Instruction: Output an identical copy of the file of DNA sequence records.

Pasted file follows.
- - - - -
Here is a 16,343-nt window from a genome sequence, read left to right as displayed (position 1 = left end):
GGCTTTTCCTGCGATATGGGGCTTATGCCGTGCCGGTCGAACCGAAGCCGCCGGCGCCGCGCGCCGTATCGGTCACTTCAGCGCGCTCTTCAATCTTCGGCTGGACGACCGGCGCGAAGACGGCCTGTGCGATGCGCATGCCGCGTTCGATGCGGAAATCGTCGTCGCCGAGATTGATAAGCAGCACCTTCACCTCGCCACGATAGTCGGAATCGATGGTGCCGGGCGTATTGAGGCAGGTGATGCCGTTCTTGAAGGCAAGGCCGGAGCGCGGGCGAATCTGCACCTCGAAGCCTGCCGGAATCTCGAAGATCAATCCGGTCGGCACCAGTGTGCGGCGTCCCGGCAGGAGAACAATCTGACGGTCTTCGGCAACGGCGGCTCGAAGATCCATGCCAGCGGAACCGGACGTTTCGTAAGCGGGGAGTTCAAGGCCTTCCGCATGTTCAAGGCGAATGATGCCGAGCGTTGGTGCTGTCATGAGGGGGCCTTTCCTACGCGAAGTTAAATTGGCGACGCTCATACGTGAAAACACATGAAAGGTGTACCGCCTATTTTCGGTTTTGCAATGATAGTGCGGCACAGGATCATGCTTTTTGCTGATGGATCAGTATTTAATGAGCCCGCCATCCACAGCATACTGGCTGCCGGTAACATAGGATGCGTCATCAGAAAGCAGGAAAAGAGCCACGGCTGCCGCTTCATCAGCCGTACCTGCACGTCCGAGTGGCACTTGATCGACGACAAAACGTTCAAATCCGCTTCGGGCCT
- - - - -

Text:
Here is a 16,343-nt window from a genome sequence, read left to right as displayed (position 1 = left end):
GGCTTTTCCTGCGATATGGGGCTTATGCCGTGCCGGTCGAACCGAAGCCGCCGGCGCCGCGCGCCGTATCGGTCACTTCAGCGCGCTCTTCAATCTTCGGCTGGACGACCGGCGCGAAGACGGCCTGTGCGATGCGCATGCCGCGTTCGATGCGGAAATCGTCGTCGCCGAGATTGATAAGCAGCACCTTCACCTCGCCACGATAGTCGGAATCGATGGTGCCGGGCGTATTGAGGCAGGTGATGCCGTTCTTGAAGGCAAGGCCGGAGCGCGGGCGAATCTGCACCTCGAAGCCTGCCGGAATCTCGAAGATCAATCCGGTCGGCACCAGTGTGCGGCGTCCCGGCAGGAGAACAATCTGACGGTCTTCGGCAACGGCGGCTCGAAGATCCATGCCAGCGGAACCGGACGTTTCGTAAGCGGGGAGTTCAAGGCCTTCCGCATGTTCAAGGCGAATGATGCCGAGCGTTGGTGCTGTCATGAGGGGGCCTTTCCTACGCGAAGTTAAATTGGCGACGCTCATACGTGAAAACACATGAAAGGTGTACCGCCTATTTTCGGTTTTGCAATGATAGTGCGGCACAGGATCATGCTTTTTGCTGATGGATCAGTATTTAATGAGCCCGCCATCCACAGCATACTGGCTGCCGGTAACATAGGATGCGTCATCAGAAAGCAGGAAAAGAGCCACGGCTGCCGCTTCATCAGCCGTACCTGCACGTCCGAGTGGCACTTGATCGACGACAAAACGTTCAAATCCGCTTCGGGCCT